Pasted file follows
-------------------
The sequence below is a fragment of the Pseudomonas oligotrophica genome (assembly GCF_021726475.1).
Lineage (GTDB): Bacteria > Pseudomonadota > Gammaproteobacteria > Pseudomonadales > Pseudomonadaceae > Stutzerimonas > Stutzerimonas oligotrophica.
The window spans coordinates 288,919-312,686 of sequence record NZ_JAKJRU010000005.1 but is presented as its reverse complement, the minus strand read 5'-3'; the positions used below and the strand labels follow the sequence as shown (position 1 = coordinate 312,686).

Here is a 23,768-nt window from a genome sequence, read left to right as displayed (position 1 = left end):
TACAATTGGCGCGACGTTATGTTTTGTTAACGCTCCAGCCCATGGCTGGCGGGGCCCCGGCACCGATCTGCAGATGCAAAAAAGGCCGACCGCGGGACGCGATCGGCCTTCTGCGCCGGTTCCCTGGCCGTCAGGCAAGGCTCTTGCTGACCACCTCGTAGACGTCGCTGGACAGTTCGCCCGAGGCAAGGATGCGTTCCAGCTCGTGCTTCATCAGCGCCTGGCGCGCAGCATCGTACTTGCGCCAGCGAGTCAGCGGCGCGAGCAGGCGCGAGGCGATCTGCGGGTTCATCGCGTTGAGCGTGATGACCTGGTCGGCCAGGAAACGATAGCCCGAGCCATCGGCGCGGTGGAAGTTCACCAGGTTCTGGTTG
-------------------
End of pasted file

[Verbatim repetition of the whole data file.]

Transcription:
The sequence below is a fragment of the Pseudomonas oligotrophica genome (assembly GCF_021726475.1).
Lineage (GTDB): Bacteria > Pseudomonadota > Gammaproteobacteria > Pseudomonadales > Pseudomonadaceae > Stutzerimonas > Stutzerimonas oligotrophica.
The window spans coordinates 288,919-312,686 of sequence record NZ_JAKJRU010000005.1 but is presented as its reverse complement, the minus strand read 5'-3'; the positions used below and the strand labels follow the sequence as shown (position 1 = coordinate 312,686).

Here is a 23,768-nt window from a genome sequence, read left to right as displayed (position 1 = left end):
TACAATTGGCGCGACGTTATGTTTTGTTAACGCTCCAGCCCATGGCTGGCGGGGCCCCGGCACCGATCTGCAGATGCAAAAAAGGCCGACCGCGGGACGCGATCGGCCTTCTGCGCCGGTTCCCTGGCCGTCAGGCAAGGCTCTTGCTGACCACCTCGTAGACGTCGCTGGACAGTTCGCCCGAGGCAAGGATGCGTTCCAGCTCGTGCTTCATCAGCGCCTGGCGCGCAGCATCGTACTTGCGCCAGCGAGTCAGCGGCGCGAGCAGGCGCGAGGCGATCTGCGGGTTCATCGCGTTGAGCGTGATGACCTGGTCGGCCAGGAAACGATAGCCCGAGCCATCGGCGCGGTGGAAGTTCACCAGGTTCTGGTTG